For grease or oil stains, blot the affected area with dishwashing detergent. Ink stains on clothes can be treated with hairspray or some rubbing alcohol. Instead of sending over your stained clothes to the dry cleaners, using these at-home cleaning solutions will save you lots of money in the long run.

To get rid of stains on carpeted floors, there are easy solutions that you can apply as well. Rust can be removed using a mixture of vinegar and water. Pure lemon juice will help for heavier rust stains. For muddy carpeted floors, let it dry completely then try removing the dirt with a knife. Use equal amounts of water and dish soap which you can pour on a spray bottle, then use it as a blotter or spot treatment solution or the carpet.

Step 3: Know How to Make Your Cleaning Supplies Last

Finally, make sure that you also know how to make your cleaning supplies last. These cleaning tools take the brunt of the abuse and after using them, you need to clean the items so that they will be ready for action the next time that there’s another spot of stain or dirt that needs to be dealt with.

For mops, simply remove the cloth head and put into the washing machine. Another option is for you to wash the mop in hot, soapy water, then rinse.

If you’re using a feather duster to get rid of the accumulated dust off your countertops and appliances, clean it after every use. Pour some corn starch onto a heavy-duty plastic bag. Put the feather duster inside, tie a knot on top and shake. The corn starch will serve as a cleaning agent for the feathers. After taking the feather duster out of the bag, wave it around to get rid of the excess powder and throw the bag into the trash.

Sponges and microfiber cloths also need to be cleaned properly. Sponges should be soaked in hot water mixed with some dishwashing liquid. If you know that the sponge has been through a lot of dirt, sanitize it using some bleach. Make sure to change your cleaning sponges every two to eight weeks.

For microfiber cloths, simply wash them with your delicates – but make sure not to use fabric softener or bleach, since this will diminish the effectiveness of the cloth as a cleaning agent.

By following these tips, you can keep your house squeaky-clean minus the need for expensive commercial household cleaning products.

About the author

Irina Vasilescu

Irina Vasilescu is our crafty designer. She joined the team three years ago and is also involved in the writing process.


  • Wow, it looks like I never need to buy cleaning supplies ever! I just have to make sure I always have vinegar.

    I also just started a restoration project, and the rust remover tip here would surely come in handy.

  • I’ve never really thought to make my own cleaning supplies, but that right there would be a major money saver in my home.
    Another way to save on cleaning supplies is to buy in bulk. I’ve switched to the laundry detergent packs (they look like little plastic covered squares), and I buy a large container. It will usually last me almost 2 or 3 times as long as liquid detergent (no one in my home really measures it out). This way they use 1 per load, and I actually get what I paid for.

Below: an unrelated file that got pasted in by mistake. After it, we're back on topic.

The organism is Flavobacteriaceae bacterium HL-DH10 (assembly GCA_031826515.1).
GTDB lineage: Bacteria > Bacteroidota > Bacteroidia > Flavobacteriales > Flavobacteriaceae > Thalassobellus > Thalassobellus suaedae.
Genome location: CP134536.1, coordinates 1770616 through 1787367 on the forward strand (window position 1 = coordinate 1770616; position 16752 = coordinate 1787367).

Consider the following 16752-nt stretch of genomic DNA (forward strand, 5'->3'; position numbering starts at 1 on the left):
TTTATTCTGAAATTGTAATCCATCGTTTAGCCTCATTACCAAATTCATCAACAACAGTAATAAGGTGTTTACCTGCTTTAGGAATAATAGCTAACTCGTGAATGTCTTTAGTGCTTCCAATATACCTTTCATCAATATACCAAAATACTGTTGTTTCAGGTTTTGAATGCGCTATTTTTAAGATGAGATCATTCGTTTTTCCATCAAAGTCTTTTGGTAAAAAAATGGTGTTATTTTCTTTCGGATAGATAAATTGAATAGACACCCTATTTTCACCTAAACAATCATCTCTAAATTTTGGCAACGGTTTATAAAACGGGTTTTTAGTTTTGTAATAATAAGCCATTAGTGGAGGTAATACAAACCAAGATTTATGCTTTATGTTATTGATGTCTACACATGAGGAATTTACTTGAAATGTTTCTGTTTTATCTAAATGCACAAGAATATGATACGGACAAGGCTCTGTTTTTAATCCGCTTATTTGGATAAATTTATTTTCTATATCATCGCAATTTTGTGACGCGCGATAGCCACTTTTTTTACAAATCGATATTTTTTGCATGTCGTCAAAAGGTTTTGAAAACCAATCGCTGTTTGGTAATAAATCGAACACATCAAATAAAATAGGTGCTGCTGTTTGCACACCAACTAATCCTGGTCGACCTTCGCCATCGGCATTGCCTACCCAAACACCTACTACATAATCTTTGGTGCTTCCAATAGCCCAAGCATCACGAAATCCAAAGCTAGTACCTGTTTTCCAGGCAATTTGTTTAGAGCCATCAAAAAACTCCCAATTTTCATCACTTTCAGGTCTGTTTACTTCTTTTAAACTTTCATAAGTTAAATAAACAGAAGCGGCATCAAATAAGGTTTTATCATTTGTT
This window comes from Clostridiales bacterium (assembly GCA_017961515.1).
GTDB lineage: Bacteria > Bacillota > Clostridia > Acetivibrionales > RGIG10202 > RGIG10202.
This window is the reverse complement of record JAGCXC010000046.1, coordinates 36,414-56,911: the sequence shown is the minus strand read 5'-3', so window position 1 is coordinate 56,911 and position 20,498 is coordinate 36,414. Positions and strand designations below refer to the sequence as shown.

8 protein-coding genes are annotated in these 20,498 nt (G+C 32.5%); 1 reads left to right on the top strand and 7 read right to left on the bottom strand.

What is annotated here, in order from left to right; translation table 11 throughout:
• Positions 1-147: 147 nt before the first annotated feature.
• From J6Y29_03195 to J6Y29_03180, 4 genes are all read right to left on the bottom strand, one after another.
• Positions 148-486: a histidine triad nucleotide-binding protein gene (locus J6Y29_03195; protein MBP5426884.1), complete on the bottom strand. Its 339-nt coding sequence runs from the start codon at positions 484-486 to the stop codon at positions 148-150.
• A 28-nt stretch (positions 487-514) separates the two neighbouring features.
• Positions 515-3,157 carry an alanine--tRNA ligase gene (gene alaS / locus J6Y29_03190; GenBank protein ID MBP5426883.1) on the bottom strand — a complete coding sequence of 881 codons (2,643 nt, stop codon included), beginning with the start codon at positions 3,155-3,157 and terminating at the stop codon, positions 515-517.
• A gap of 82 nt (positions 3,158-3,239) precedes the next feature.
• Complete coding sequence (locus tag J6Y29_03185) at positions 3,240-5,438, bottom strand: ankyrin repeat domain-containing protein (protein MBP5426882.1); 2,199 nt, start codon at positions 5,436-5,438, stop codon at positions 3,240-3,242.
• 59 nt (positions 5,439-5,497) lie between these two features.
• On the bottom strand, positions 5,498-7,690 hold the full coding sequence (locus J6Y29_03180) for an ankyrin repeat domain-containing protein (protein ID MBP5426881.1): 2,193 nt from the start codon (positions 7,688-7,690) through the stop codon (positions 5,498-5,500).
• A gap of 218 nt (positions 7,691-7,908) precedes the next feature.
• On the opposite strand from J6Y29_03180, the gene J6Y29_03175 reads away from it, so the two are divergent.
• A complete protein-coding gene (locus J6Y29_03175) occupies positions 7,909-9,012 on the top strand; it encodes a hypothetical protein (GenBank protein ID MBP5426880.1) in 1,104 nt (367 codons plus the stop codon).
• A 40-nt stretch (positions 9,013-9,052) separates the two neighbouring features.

• I literally wrote a book on this topic that will soon be available on Kindle! When I researched the household chemicals most of us have under the cabinet, I was horrified by what I found. You are absolutely correct in saying that just because it says it’s green or eco-friendly does not mean it’s safe. Many of the so-called green brands have neurotoxins and other nasty substances.

  • I definitely could spend less on cleaning supplies. I feel like I am always buying them. I have never tried to make my own– I’ll have to give that a shot. I like the idea of making natural cleansers if they work just as well. One way I try to cut costs on cleaning supplies is looking for them at the dollar store or discount stores. Lots of times they have name brand supplies for a couple of bucks less.

  • I absolutely love this article! I am always looking for inexpensive ways to create useful things at home – and cleaning products are one of those things that we have to have but absolutely hate spending money on! As I am about to be a new mommy, I love the idea of the non-toxic cleaners. Every example you gave was super simple and inexpensive – not to mention I already have most of those things around my home!

  • Each week I have to spend atleast ~$30 on cleaning supplies as our households are such clean freaks. I believe the ‘All-Purpose Cleaner’ is the type we always make at home and it works effectively! Especially for a cheap price. It was only the type of cleaner we knew how to make, but we didn’t learn about the other types of cleaners until we got to this article! Extremely helpful for our tight budget household!

  • Ah, great post!

    I might have to print this out and give to my mom, haha. 🙂
    My guess is it would either be appreciated or she’d kick my ass.

    Great tips, thanks! 🙂

  • I’ve been looking for a post like this. I feel like I spend way too much money on cleaning supplies with harsh chemicals. I make a few cleaners at home, but it’s great to have a list of compiled recipes and tips like this. The tips about rust will come in especially handy, I think.

  • Saving on cleaning supplies is great to do, and you will always be surprised at just how much money you are able to save by using things that you have around your home. For example, I love the tips on how best to use vinegar with your cleaning, as this is something that I can get hold of incredibly cheaply, and it works for a great number of jobs. I don’t know why anybody would want to spend a lot of money on cleaning products when there is an alternative, as they are only wasting money in the long term by doing this.

  • I never made my own cleaning products, but by reading your article I found out that is gonna saves me some money if I do them. Plus it takes just few minutes and their quality is not less than the cleaning products on the markets.